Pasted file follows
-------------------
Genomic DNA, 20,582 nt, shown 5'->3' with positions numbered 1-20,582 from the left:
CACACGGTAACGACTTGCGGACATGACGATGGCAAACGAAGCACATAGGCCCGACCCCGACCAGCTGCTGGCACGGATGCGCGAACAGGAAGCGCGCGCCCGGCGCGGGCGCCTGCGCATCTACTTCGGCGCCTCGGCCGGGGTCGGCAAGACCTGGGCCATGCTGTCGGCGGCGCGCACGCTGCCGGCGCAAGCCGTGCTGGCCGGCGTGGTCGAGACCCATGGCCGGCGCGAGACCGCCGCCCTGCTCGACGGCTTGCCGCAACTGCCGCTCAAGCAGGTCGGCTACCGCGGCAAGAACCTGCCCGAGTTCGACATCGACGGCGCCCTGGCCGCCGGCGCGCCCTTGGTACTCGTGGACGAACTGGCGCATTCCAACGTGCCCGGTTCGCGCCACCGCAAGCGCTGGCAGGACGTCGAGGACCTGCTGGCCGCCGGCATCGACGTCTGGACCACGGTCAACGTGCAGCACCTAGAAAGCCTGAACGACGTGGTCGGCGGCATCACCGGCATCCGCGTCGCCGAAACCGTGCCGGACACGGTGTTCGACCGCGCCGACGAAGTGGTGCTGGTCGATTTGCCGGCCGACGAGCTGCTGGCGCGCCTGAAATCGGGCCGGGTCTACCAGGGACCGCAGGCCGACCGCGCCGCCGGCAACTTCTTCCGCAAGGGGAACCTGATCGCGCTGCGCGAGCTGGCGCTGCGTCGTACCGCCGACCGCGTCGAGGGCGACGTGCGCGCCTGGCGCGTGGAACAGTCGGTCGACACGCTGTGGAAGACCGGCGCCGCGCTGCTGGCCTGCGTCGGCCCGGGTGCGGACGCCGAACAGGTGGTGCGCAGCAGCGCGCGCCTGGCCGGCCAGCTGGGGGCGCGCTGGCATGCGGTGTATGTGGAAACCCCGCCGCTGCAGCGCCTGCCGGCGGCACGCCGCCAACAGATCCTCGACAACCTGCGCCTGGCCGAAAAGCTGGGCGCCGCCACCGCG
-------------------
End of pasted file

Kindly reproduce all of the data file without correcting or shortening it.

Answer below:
Genomic DNA, 20,582 nt, shown 5'->3' with positions numbered 1-20,582 from the left:
CACACGGTAACGACTTGCGGACATGACGATGGCAAACGAAGCACATAGGCCCGACCCCGACCAGCTGCTGGCACGGATGCGCGAACAGGAAGCGCGCGCCCGGCGCGGGCGCCTGCGCATCTACTTCGGCGCCTCGGCCGGGGTCGGCAAGACCTGGGCCATGCTGTCGGCGGCGCGCACGCTGCCGGCGCAAGCCGTGCTGGCCGGCGTGGTCGAGACCCATGGCCGGCGCGAGACCGCCGCCCTGCTCGACGGCTTGCCGCAACTGCCGCTCAAGCAGGTCGGCTACCGCGGCAAGAACCTGCCCGAGTTCGACATCGACGGCGCCCTGGCCGCCGGCGCGCCCTTGGTACTCGTGGACGAACTGGCGCATTCCAACGTGCCCGGTTCGCGCCACCGCAAGCGCTGGCAGGACGTCGAGGACCTGCTGGCCGCCGGCATCGACGTCTGGACCACGGTCAACGTGCAGCACCTAGAAAGCCTGAACGACGTGGTCGGCGGCATCACCGGCATCCGCGTCGCCGAAACCGTGCCGGACACGGTGTTCGACCGCGCCGACGAAGTGGTGCTGGTCGATTTGCCGGCCGACGAGCTGCTGGCGCGCCTGAAATCGGGCCGGGTCTACCAGGGACCGCAGGCCGACCGCGCCGCCGGCAACTTCTTCCGCAAGGGGAACCTGATCGCGCTGCGCGAGCTGGCGCTGCGTCGTACCGCCGACCGCGTCGAGGGCGACGTGCGCGCCTGGCGCGTGGAACAGTCGGTCGACACGCTGTGGAAGACCGGCGCCGCGCTGCTGGCCTGCGTCGGCCCGGGTGCGGACGCCGAACAGGTGGTGCGCAGCAGCGCGCGCCTGGCCGGCCAGCTGGGGGCGCGCTGGCATGCGGTGTATGTGGAAACCCCGCCGCTGCAGCGCCTGCCGGCGGCACGCCGCCAACAGATCCTCGACAACCTGCGCCTGGCCGAAAAGCTGGGCGCCGCCACCGCG